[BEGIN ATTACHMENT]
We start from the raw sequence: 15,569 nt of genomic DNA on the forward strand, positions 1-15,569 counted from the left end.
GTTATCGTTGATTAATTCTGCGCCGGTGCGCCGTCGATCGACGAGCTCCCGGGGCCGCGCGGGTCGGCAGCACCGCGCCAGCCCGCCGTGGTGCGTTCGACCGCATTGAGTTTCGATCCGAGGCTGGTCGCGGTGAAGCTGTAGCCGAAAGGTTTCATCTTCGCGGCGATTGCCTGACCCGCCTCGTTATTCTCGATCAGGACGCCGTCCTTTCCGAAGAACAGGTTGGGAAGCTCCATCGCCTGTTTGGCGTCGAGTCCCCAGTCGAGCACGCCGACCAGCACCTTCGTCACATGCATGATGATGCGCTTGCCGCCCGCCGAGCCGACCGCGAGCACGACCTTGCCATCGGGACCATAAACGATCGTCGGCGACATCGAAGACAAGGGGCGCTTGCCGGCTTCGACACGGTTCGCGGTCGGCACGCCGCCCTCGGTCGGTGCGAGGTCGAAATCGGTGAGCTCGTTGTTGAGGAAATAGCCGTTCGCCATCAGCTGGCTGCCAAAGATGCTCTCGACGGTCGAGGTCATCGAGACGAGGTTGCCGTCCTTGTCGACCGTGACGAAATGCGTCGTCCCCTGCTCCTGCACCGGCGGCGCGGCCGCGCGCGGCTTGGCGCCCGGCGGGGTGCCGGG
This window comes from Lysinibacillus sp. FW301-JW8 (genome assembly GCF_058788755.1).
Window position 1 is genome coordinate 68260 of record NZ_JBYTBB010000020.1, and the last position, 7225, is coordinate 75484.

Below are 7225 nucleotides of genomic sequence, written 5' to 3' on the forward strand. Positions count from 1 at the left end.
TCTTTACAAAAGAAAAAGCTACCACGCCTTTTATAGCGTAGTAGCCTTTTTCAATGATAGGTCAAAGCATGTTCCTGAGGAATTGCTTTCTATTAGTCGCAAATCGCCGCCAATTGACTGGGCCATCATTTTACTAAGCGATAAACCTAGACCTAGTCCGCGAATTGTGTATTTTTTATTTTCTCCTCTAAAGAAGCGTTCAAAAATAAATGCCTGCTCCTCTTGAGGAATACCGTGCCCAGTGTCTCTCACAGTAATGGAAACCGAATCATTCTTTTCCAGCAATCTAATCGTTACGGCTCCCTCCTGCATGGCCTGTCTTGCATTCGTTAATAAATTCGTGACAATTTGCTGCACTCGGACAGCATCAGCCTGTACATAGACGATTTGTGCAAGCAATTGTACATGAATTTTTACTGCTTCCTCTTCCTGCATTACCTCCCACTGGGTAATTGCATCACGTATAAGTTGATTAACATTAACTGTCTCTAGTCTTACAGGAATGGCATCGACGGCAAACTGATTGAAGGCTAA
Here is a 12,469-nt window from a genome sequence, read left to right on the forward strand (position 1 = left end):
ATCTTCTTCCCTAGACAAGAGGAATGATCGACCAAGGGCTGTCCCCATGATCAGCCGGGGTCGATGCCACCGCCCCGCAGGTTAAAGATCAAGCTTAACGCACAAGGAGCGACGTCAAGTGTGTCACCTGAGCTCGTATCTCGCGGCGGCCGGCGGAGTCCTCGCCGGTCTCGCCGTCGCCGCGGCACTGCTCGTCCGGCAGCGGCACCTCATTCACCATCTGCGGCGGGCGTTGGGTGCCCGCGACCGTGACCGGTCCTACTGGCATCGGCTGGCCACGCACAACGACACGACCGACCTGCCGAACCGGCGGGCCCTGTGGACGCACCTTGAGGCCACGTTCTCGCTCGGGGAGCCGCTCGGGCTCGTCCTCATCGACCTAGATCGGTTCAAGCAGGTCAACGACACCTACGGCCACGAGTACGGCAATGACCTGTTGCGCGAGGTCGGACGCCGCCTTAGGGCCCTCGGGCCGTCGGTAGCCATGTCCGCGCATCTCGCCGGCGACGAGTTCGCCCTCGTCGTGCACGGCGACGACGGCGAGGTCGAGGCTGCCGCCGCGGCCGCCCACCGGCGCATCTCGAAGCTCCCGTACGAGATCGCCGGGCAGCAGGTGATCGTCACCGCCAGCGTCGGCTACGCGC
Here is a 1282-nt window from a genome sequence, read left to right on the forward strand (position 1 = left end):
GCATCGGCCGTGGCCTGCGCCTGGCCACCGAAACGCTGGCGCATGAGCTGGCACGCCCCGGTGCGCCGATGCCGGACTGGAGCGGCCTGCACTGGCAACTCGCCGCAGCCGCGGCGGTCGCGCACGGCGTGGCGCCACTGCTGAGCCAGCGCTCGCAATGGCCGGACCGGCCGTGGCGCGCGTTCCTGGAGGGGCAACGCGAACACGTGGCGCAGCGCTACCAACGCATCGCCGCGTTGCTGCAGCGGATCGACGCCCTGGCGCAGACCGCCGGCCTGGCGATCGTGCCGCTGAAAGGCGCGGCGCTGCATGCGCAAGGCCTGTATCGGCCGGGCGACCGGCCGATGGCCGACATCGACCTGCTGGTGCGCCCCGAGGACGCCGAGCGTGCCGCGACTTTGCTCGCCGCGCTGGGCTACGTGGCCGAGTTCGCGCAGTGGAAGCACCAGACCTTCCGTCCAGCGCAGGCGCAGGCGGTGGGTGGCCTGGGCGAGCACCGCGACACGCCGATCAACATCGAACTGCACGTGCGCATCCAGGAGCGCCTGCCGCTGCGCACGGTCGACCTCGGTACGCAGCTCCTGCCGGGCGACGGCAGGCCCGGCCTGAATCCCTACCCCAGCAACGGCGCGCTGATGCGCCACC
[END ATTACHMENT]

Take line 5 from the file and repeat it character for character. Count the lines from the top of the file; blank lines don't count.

Below are 7225 nucleotides of genomic sequence, written 5' to 3' on the forward strand. Positions count from 1 at the left end.